In the last decade, MMA has exploded in popularity throughout the USA and around the world. MMA TV viewership hit a peak of 5.2 million during a UFC flyweight championship fight in 2013. More recent events have also been seen by 4 to 5 million people.
According to one study, the UFC’s total fan base grew about 14% in 2010, compared to the fan bases of other sports that same year.
In this article, we’re going to look at the demographics of typical MMA fans to help get a better understanding of who they are and what their motivations might be.
Researchers estimate that there are more than 300 million MMA fans around the world.
The UFC alone has held more than 500 events in 28 countries. It has a broadcasting reach of over a billion households in 165 countries. Its biggest fan bases are in the USA, Brazil, Russia, Australia, Mexico, China and the UK.
The most apparent recent growth has been across Asia. This is in part due to Zhang Weili’s epic 2019 performance when she became the first UFC champion of Asian descent.
Most research shows MMA fans to be overwhelmingly male. The majority of the studies we read found that MMA audiences were around 75 – 90% males and 10 – 25% females.
One dissenting study on MMA and boxing fans indicated that 44% of fight fans were female. This was an outlier that didn’t agree with the majority opinion.
The age demographic of MMA fans is around what you’d expect. Studies show the audience seems to be about 30% between the ages of 25 and 34 and another 30% between 35 and 44. There are also about 10% under 24 and 10% over 54.
The heavily represented 25 to 44 age bracket is highly sought after among marketers. This demographic tends to have lots of disposable income and an openness to shaping new brand habits.
An estimated 60% of MMA fans make under $50,000 per year, which is about normal for the projected age demographic. An additional 30% makes between $50,000 – $100,000 per year.
About 60% of the MMA audience is estimated to be white, but African Americans and Hispanics are strongly over-represented among US viewers. There are over 200% more African American MMA fans and over 150% more Hispanic MMA fans than their respective representations in the total population.
Breaking it down by ethnicity, about 15% of Caucasians say they’re casual watchers, while 8% say they’re avid fans. About 22% of Hispanics and 25% of African Americans self-identify as casual viewers, while 13% of Hispanics along with 13% of African Americans say they’re hardcore fans. Other ethnicities self-report as 20% casual and 8% dedicated fans.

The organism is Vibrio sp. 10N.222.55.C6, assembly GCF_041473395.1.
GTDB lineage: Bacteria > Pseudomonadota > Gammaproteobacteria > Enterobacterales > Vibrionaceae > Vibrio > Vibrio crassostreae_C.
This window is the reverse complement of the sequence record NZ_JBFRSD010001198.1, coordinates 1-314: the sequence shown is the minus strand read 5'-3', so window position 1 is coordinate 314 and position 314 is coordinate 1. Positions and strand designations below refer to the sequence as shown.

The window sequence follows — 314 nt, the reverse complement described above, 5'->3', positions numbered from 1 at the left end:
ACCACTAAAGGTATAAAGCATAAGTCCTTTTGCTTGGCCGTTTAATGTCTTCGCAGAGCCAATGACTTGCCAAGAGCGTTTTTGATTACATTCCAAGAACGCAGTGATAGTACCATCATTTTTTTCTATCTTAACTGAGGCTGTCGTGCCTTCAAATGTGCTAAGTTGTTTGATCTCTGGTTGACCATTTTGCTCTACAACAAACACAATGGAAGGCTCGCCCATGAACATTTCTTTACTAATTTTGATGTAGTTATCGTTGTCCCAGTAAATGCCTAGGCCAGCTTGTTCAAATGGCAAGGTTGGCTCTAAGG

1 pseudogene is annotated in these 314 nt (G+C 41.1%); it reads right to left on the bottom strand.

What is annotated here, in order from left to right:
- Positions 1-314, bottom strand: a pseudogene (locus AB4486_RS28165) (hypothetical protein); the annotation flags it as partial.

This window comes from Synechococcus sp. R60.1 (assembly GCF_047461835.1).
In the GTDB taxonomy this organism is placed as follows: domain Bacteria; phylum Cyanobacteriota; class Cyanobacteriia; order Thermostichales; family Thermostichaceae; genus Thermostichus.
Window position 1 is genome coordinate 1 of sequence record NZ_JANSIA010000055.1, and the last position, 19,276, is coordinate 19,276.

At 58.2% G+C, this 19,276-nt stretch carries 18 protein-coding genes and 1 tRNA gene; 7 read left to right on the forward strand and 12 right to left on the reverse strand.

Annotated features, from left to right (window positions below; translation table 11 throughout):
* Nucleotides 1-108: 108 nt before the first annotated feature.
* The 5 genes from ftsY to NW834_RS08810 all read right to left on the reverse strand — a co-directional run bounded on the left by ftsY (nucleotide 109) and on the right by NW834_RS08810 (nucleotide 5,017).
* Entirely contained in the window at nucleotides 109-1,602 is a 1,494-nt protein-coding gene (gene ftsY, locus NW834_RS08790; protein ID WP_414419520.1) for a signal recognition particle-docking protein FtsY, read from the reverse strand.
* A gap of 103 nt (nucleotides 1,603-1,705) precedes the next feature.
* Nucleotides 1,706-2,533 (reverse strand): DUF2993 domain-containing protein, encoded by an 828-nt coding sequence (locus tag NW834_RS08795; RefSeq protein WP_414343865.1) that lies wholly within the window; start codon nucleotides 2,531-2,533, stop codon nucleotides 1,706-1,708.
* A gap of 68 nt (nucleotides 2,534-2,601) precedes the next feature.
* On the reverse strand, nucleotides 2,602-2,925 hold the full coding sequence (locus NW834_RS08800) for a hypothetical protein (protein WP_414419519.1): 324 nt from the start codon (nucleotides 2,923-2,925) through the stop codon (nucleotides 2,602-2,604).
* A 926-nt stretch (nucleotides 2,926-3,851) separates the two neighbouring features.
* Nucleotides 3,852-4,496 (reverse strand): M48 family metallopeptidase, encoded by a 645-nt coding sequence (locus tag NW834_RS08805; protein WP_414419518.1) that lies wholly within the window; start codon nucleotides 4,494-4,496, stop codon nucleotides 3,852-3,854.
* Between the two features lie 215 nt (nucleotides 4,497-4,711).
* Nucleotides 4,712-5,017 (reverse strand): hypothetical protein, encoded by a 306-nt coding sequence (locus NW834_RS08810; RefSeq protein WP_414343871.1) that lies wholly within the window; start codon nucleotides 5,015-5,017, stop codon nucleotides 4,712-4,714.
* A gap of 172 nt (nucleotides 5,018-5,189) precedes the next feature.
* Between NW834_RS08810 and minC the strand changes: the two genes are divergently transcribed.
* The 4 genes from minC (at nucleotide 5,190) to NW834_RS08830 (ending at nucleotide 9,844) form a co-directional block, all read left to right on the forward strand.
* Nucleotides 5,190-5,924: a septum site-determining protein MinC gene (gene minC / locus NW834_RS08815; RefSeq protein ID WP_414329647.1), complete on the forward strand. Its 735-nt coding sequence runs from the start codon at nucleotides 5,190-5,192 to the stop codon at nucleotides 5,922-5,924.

Non-fighting interests that are over-represented among MMA fans include:
- Off-road vehicles
This seems to indicate that many MMA fans not only like to watch thrilling physical activity, they also like to participate in it. For example, a quarter of MMA viewers are also highly interested in off-road vehicles, which is about 10 times higher than off-road vehicle interest in the general population.
MMA fans are passionate about sports. Surveys tell us that people who watch MMA also watch more other sports than the typical sports fan. For every sport researchers looked at, there was a higher-than-usual number of fans who said they were also MMA fans.
Almost 80% of MMA fans live stream sporting events online or watch highlights after matches. Nearly 50% are avid users of sports apps.
An interesting study examining the psychological motivations of MMA fans suggested five underlying reasons most people watch MMA fights. The study was based on surveys of mostly self-selected online focus groups. The results then went through a rigorous factor analysis procedure.
The research identified these five main reasons people watch MMA:
- Knowledge application
- Vicarious achievement
- Sports betting
The main reason people said they loved MMA was that it satisfies their need for new, different and complex experiences and feelings. This kind of excitement-seeking consumer is more disposed to trying new products and brands.
This demographic also seems to enjoy developing new social relationships based around MMA. They like talking about fights with other fans, sharing experiences and discussing fighting techniques and strategies.
MMA fans also like comparing and applying their fight-related knowledge. They try to predict fighters’ strategies based on what they know about each fighter’s style. They enjoy comparing the decisions fighters make in the cage to the decisions they would make in that situation.
Many people who watch MMA feel a sense of vicarious achievement when their favorite fighters experience success. This motivation seems to be closely related to self-esteem and is found in viewers of many different sports.
Last on the list, but not least, is the economic motivation. Many MMA fans bet on MMA events in an attempt to use their knowledge of the sport to try to make money. This implies that most MMA fans have a deep understanding of the sport and its fighters, rules, techniques and styles, which is crucial to most successful wagering strategies.
The typical MMA audience is similar to other sports betting demographics. They’re mostly young males with a deep interest in their chosen sport.
The research we looked at indicated that, compared to an average consumer, MMA fans are 107% more likely to bet on sports. More than a third of typical MMA fans have used a sport betting website at some point in the last month.
The best way to develop sports marketing strategies that are effective is to better understand the people who watch those sports. The research in this article seems to indicate that MMA’s popularity will continue to rise in the coming years as the sport continues to spread around the world. We hope the data we’ve provided today has helped you get a clearer vision of the demographics of these fans.